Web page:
Sunday, January 19, 2003

I'm scared. And I'm scared to tell you what I'm scared of because it there are people out there in the real world I ought to talk to about it first. But how can I talk about it when I don't even know what I think yet. (Vague enough for ya?)

It all started with Rumi. Specifically, with a Rumi calendar that had the audacity to say, all December, "Gamble everything for love, if you are a human being."

Or maybe it started last Saturday morning, with a dream about Carrie, and the emotional contrast of dream and waking, the difference between love and friendship.

Or Saturday night, when I finally came to bed after talking late with friends and trying to write my way through my thoughts, and she snuggled up to my warmth in the dark, was silent for a little while, then gently whispered, "I wish I could make her love you again. I wish I could make you happy." And it occurred to me that I could take that as one wish or two, and either way it made me sad.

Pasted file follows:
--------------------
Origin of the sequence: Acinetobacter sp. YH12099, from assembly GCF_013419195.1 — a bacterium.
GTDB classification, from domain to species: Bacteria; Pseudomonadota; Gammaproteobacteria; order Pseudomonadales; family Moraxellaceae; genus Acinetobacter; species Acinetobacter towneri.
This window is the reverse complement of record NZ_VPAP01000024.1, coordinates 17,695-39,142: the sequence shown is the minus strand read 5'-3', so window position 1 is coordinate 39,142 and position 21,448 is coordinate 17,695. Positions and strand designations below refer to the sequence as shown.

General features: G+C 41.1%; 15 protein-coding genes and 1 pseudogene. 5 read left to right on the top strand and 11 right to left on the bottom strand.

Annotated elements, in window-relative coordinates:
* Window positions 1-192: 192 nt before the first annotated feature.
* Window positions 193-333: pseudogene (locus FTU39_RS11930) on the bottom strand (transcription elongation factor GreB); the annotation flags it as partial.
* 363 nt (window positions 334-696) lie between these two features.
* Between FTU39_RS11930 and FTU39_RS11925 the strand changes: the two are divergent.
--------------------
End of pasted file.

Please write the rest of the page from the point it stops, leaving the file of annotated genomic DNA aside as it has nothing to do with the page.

Or maybe it started nine years, 348 days ago, when I kissed Carrie for the first time and thought that no one's lips had ever tasted sweeter to me than hers.

I'm still very much in love with Carrie. Carrie knows it; Christie knows it; everyone who reads this blog knows it. That was never an issue when Christie and I were just casual, but we're sort of starting to take each other seriously now. We've both known all along that if Carrie was willing to try again that I'd be gone in a heartbeat, but that was okay because we kept each other at arm's length and our hearts in reserve. That's not the way it is anymore. We've gotten used to one another; we've gotten attached to one another.

It's comfortable, but it's not love, and I know that if Carrie said yes I'd go without hesitation, because being with her is real to me. It's work and it's play. It's comfort and joy, pleasure and pain; it's all the flavors and colors of life bumped up a notch higher than I ever thought the scale could go (these go to eleven). It's love, and even if I knew with absolute certainty that it would only last a week and I'd end up with my heart in pieces again, I'd still go to her just to have another seven days of memories together.